This section is from the book "Practical Dietetics With Special Reference To Diet In Disease", by William Gilman Thompson. Also available from Amazon: Practical Dietetics with Special Reference to Diet in Disease.
According to Holt, between 2 and 3 per cent of the cases of diarrhoeal disease in infants are cholera infantum.
It does not occur in nursing infants, but only in those fed by artificial means. No specific micro-organism has been detected, although various germs abound in the watery evacuations. Vaughan believes it to be due to tyrotoxicon, which he has demonstrated in cow's milk, and which exists only in milk or some modified form of it, such as condensed milk, or baby food made in part of milk.
The disease prevails especially in hot weather, and is so rapidly fatal, usually within one or two days, that very prompt and vigorous treatment is imperative.
The giving of milk in any form must be immediately and peremptorily stopped, and, as Vaughan says: "Prepared baby foods should be thrown out of the window. Acute milk infection is a form of poisoning by a substance more powerful and deadly than white arsenic." The poison must therefore be washed out; and no matter how much vomiting and diarrhoea have already occurred, the stomach must be cleansed by lavage, and the colon must be irrigated by at least a gallon of warm Castile soapsuds and water, after which cool water with fifteen to thirty grains of tannic acid to the pint should be injected (Vaughan), with the object of precipitating poisonous proteids. The irrigation has a further advantage in that it replenishes by absorption a portion of the water which has been rapidly drained from the system by the violent purging, as in the case of Asiatic cholera, and the loss of which causes insatiable thirst. The lavage allays gastric irritability, and alcoholic stimulation must then be ordered in the form either of half a tea-spoonful of iced champagne or from ten to fifteen drops to a tea-spoonful or more of whisky or good brandy, diluted in water or Vichy.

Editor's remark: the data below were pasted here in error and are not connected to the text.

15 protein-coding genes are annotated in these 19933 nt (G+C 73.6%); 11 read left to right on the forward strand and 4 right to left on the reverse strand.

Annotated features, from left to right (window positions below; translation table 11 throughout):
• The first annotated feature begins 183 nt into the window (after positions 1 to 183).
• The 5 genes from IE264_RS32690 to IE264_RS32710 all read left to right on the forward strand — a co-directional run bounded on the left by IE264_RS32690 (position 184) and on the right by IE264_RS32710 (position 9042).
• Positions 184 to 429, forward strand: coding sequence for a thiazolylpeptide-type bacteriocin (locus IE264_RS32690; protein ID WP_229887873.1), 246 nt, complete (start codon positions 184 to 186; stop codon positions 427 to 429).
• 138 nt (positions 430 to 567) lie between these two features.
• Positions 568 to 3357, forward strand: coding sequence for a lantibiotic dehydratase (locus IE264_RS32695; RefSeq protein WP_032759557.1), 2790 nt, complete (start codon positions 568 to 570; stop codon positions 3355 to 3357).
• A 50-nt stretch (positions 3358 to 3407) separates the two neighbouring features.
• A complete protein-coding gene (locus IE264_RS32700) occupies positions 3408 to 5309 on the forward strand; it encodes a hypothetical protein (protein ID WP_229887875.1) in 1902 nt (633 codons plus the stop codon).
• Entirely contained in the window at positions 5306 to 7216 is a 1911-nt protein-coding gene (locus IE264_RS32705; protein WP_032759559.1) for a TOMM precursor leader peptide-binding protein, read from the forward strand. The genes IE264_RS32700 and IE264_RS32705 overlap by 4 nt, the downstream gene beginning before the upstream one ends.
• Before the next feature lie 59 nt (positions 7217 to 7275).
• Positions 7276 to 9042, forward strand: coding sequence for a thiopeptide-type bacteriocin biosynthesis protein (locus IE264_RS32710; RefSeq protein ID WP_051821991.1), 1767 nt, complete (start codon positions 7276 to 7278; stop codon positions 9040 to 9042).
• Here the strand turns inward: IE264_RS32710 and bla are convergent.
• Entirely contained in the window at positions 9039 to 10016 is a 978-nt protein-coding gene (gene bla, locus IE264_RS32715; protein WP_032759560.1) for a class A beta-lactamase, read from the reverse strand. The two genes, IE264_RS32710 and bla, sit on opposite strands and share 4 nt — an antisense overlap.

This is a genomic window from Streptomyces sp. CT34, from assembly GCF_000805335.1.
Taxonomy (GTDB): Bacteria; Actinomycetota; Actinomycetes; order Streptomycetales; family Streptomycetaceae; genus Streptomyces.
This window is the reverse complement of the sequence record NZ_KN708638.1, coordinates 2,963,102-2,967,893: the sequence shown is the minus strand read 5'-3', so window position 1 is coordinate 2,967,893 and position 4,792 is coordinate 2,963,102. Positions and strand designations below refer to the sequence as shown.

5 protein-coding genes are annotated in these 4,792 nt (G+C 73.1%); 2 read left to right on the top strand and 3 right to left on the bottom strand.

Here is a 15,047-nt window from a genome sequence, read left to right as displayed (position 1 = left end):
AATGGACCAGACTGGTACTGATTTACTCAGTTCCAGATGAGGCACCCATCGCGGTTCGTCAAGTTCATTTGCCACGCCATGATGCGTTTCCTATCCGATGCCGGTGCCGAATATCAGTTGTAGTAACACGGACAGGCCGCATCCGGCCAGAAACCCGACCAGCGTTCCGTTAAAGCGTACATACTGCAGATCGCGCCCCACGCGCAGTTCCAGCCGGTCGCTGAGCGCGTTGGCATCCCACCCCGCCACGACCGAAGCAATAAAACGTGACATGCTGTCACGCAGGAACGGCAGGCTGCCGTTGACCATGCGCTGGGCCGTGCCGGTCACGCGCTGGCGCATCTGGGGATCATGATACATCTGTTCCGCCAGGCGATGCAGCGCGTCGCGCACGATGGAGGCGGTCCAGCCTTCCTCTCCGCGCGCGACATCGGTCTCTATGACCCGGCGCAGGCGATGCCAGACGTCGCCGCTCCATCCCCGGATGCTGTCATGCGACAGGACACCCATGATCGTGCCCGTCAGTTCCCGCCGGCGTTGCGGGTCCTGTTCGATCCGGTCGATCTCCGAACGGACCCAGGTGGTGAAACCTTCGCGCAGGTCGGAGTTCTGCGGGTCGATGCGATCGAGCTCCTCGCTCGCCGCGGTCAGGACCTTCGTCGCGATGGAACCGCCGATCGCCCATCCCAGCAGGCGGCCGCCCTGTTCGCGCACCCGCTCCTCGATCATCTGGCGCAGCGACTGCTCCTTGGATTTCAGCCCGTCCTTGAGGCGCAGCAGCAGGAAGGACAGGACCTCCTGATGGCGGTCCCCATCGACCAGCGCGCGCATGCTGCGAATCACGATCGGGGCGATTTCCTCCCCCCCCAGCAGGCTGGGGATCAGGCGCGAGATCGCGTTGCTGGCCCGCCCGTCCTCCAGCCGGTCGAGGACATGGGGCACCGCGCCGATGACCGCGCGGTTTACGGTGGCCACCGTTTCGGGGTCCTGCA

From four to six or eight ounces may be given in twenty-four hours to avert collapse. If necessary, the brandy is to be given by rectum, or the whisky, in extreme cases, by hypodermic injection.
Accessory means are bathing in warm mustard water and friction. No nourishment except the alcohol is allowable for at least twenty-four hours, when warm meat juice, koumiss, zoolak, pancreatinised meat broths, or egg albumin with whisky is to be prescribed in tea-spoonful doses every half hour or hour. For a day or two this diet will suffice, and milk should not be again given until the expiration of that time, when the ordinary previous diet may be cautiously resumed.